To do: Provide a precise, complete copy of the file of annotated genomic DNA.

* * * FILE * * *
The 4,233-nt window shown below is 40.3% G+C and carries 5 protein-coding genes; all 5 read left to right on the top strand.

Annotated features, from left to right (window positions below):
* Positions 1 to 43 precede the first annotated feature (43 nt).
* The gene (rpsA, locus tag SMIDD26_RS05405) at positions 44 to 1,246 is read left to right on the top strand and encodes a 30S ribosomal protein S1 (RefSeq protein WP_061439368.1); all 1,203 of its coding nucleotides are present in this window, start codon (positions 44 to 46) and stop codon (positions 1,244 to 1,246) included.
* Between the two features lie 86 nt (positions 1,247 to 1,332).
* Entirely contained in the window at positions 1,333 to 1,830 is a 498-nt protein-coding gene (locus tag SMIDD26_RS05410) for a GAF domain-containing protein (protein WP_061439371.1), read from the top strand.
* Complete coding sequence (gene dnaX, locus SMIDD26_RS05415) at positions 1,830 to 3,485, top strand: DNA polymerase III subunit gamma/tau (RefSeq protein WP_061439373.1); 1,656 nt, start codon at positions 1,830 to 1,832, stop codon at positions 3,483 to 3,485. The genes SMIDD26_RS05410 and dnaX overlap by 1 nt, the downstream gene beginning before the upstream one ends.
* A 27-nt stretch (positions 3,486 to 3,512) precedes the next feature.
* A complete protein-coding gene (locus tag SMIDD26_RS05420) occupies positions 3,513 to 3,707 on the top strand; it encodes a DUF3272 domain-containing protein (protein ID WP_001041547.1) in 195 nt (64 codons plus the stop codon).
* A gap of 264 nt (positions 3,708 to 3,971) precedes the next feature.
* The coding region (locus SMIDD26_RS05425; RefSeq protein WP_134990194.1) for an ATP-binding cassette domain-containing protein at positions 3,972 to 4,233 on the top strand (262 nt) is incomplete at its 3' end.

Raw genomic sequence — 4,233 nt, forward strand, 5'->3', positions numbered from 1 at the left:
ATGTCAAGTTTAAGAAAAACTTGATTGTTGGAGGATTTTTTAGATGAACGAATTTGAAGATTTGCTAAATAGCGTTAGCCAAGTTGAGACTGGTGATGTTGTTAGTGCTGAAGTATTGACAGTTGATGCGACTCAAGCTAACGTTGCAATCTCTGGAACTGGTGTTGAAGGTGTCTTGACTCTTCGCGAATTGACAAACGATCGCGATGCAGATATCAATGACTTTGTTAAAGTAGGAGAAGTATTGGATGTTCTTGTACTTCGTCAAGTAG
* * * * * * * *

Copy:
The 4,233-nt window shown below is 40.3% G+C and carries 5 protein-coding genes; all 5 read left to right on the top strand.

Annotated features, from left to right (window positions below):
* Positions 1 to 43 precede the first annotated feature (43 nt).
* The gene (rpsA, locus tag SMIDD26_RS05405) at positions 44 to 1,246 is read left to right on the top strand and encodes a 30S ribosomal protein S1 (RefSeq protein WP_061439368.1); all 1,203 of its coding nucleotides are present in this window, start codon (positions 44 to 46) and stop codon (positions 1,244 to 1,246) included.
* Between the two features lie 86 nt (positions 1,247 to 1,332).
* Entirely contained in the window at positions 1,333 to 1,830 is a 498-nt protein-coding gene (locus tag SMIDD26_RS05410) for a GAF domain-containing protein (protein WP_061439371.1), read from the top strand.
* Complete coding sequence (gene dnaX, locus SMIDD26_RS05415) at positions 1,830 to 3,485, top strand: DNA polymerase III subunit gamma/tau (RefSeq protein WP_061439373.1); 1,656 nt, start codon at positions 1,830 to 1,832, stop codon at positions 3,483 to 3,485. The genes SMIDD26_RS05410 and dnaX overlap by 1 nt, the downstream gene beginning before the upstream one ends.
* A 27-nt stretch (positions 3,486 to 3,512) precedes the next feature.
* A complete protein-coding gene (locus tag SMIDD26_RS05420) occupies positions 3,513 to 3,707 on the top strand; it encodes a DUF3272 domain-containing protein (protein ID WP_001041547.1) in 195 nt (64 codons plus the stop codon).
* A gap of 264 nt (positions 3,708 to 3,971) precedes the next feature.
* The coding region (locus SMIDD26_RS05425; RefSeq protein WP_134990194.1) for an ATP-binding cassette domain-containing protein at positions 3,972 to 4,233 on the top strand (262 nt) is incomplete at its 3' end.

Raw genomic sequence — 4,233 nt, forward strand, 5'->3', positions numbered from 1 at the left:
ATGTCAAGTTTAAGAAAAACTTGATTGTTGGAGGATTTTTTAGATGAACGAATTTGAAGATTTGCTAAATAGCGTTAGCCAAGTTGAGACTGGTGATGTTGTTAGTGCTGAAGTATTGACAGTTGATGCGACTCAAGCTAACGTTGCAATCTCTGGAACTGGTGTTGAAGGTGTCTTGACTCTTCGCGAATTGACAAACGATCGCGATGCAGATATCAATGACTTTGTTAAAGTAGGAGAAGTATTGGATGTTCTTGTACTTCGTCAAGTAG